Grand Teton National Park

Grand Teton National Park

Grand Teton National Park: Wildflowers, Wildlife and Water

August 6, 2009, 2:02 pm

Every year, nearly 4 million visitors travel to northwestern Wyoming to experience one thing: Grand Teton. Natural processes have created—and continue to shape—a striking mountainous landscape. This time of year, the warm weather brings the park to life with vibrant wildflowers, a flurry of wildlife activity and crystalline bodies of water.

There are only 60 frost-free days a year in Jackson Hole, so summer is a great time to come to Grand Teton to view wildflowers. This short summer creates a short growing season, and in turn, an ever-changing display of wildflowers.

The park’s wildflowers are dispersed amongst three distinct zones, each containing its own flower species. In the valley, skyrocker gilia, larkspur and Indian paintbrush bloom as temperatures rise in the spring and summer. Flowers like fireweed, columbine, monkshood and the rare calypso orchid flourish in the moist environment of park forests. In the alpine zone, small flowers tend to grow low to the ground, and examples include moss campion, alpine forget-me-not and sky pilot.

Summer is also a good time to view the park’s wildlife. The park’s 310,000 acres lie at the heart of the Greater Yellowstone Ecosystem, considered one of the few remaining nearly intact temperate ecosystems on earth. This harsh environment is home to a thriving ecosystem of adapting and often competing animals.

All of the park’s animals provide a necessary role in its ecosystem, but it’s usually the mammals that people travel hundreds and even thousands of miles to see. There are 61 mammal species found within the park.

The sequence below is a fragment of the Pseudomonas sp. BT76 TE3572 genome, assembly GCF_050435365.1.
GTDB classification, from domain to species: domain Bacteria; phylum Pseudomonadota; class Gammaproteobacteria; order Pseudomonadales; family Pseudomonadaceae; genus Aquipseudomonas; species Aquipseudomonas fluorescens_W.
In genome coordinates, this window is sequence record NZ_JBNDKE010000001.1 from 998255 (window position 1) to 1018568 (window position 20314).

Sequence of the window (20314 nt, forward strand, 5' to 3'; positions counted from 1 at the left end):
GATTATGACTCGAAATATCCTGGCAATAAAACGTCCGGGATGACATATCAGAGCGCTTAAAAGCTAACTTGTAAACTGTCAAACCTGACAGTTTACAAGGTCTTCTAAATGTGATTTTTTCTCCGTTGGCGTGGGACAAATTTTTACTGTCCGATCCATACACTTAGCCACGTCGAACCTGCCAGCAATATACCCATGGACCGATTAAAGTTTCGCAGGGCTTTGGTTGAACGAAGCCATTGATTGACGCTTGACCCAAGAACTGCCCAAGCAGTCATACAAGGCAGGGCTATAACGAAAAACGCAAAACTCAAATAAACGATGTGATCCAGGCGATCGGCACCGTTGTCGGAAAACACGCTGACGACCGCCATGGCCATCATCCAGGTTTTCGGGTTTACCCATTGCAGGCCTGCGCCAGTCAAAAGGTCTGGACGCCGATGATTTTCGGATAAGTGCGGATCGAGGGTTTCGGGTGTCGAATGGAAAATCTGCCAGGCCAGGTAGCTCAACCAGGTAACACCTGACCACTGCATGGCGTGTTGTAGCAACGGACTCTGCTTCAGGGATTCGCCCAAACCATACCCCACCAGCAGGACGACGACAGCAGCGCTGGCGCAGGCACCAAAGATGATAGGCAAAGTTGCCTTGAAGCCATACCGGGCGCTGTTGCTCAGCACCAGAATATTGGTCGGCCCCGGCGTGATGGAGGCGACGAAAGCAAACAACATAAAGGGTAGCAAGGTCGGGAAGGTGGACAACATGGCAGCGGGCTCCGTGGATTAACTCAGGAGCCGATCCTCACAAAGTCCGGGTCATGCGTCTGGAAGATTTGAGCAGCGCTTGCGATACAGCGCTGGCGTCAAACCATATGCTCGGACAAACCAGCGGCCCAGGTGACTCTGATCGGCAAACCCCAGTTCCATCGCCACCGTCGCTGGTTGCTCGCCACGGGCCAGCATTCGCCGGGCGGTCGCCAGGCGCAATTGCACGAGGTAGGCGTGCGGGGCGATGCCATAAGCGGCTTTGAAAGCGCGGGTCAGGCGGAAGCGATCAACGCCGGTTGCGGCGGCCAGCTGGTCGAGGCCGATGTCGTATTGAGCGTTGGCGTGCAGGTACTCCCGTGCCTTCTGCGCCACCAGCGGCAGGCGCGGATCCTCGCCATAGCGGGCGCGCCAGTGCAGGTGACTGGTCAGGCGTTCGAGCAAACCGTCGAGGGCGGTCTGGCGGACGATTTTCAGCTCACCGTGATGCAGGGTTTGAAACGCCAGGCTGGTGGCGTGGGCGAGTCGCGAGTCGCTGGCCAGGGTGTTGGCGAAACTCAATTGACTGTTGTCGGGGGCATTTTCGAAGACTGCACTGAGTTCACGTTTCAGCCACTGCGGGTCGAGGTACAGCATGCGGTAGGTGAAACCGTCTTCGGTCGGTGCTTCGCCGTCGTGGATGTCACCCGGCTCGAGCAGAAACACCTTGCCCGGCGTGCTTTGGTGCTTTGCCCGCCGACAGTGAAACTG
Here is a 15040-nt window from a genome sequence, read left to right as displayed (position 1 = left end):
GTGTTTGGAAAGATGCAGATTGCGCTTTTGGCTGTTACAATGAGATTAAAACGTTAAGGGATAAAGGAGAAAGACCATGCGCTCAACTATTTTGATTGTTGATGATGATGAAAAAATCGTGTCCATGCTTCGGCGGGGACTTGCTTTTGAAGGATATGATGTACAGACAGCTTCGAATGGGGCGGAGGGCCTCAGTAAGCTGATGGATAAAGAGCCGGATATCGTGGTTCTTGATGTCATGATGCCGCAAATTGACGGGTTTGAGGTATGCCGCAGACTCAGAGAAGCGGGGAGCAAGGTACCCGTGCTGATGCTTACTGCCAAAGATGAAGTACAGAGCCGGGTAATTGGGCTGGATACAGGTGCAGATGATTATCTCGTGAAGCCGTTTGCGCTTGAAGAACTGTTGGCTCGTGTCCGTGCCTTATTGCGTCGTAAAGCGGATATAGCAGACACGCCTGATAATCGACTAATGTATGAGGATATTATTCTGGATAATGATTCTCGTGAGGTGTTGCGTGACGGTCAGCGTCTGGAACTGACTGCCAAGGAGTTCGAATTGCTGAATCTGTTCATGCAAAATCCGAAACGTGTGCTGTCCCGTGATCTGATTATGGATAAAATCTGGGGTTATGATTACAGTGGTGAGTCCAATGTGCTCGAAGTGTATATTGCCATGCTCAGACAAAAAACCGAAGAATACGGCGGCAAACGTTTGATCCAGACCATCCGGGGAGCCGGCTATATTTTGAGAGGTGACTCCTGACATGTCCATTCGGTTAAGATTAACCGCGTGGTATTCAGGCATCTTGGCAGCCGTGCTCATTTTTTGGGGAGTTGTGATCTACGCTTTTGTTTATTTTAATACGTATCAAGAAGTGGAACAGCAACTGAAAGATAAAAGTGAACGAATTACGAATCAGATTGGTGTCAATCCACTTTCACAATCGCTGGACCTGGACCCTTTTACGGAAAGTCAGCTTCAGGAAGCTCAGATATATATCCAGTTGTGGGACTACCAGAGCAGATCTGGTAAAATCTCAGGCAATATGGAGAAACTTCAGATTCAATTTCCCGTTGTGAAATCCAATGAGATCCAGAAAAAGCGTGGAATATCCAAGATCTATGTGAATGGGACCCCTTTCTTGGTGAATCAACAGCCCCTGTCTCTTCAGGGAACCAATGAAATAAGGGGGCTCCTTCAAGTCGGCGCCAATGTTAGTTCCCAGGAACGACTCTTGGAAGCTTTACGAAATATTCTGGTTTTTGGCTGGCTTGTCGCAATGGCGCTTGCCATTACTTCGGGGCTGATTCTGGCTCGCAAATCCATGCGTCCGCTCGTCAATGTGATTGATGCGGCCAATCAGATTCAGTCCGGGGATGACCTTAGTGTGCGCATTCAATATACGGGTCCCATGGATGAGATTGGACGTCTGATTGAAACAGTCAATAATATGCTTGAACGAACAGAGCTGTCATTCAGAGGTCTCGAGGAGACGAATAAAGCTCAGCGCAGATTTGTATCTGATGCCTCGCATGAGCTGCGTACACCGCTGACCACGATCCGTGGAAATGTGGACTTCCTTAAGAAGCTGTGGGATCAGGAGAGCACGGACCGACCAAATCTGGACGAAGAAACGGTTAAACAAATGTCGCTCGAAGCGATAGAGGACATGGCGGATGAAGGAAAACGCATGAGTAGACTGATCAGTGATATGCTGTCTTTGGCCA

Uinita ground squirrels, least chipmunks, and red squirrels are species you’re sure to check off on your wildlife-watching list. You can often spot large ungulates like moose, elk, mule deer, bison and pronghorn from roadside vantage points. The park’s large predatory mammals—grizzly bears, black bears, wolves and mountain lions—are typically harder to spot, but there’s a chance you’ll encounter one while exploring a park trail. If you’re lucky, you may catch a glimpse of the less commonly viewed mammals like badgers, pine martens, long-tailed weasels and wolverines. If you head up to the rocky regions, pikas, yellow-bellied marmots and golden-mantled ground squirrels abound. Muskrats, beavers and river otters also frequent the park’s waters. No matter where you go in the park, you’ll never be far from a critter.

Rivers, lakes, ponds, wetlands, marshes and swamps are also an integral part of the park’s ecosystem. Better yet, they provide vital habitat for the previously mentioned plants and animals in the parks, and also offer recreational opportunities for visitors who work up a sweat on the trails in the summertime.

Many of the park lakes and ponds were created thousands of years ago as glaciers pushed aside the region’s soil and dug into the ground. The aftermath—an indentation that filled with the melting glacial ice—created the lakes and ponds we see today.

Ponds and lakes also provide recreational opportunities for visitors. Some of the easiest and most popular hikes are around lakes and ponds. All of the lakes are open to swimming and non-motorized boating. Jackson Lake also allows motorized boats for recreational use.

For more information on history, nature, science and where to go and what to do in the park, go to OhRanger.com.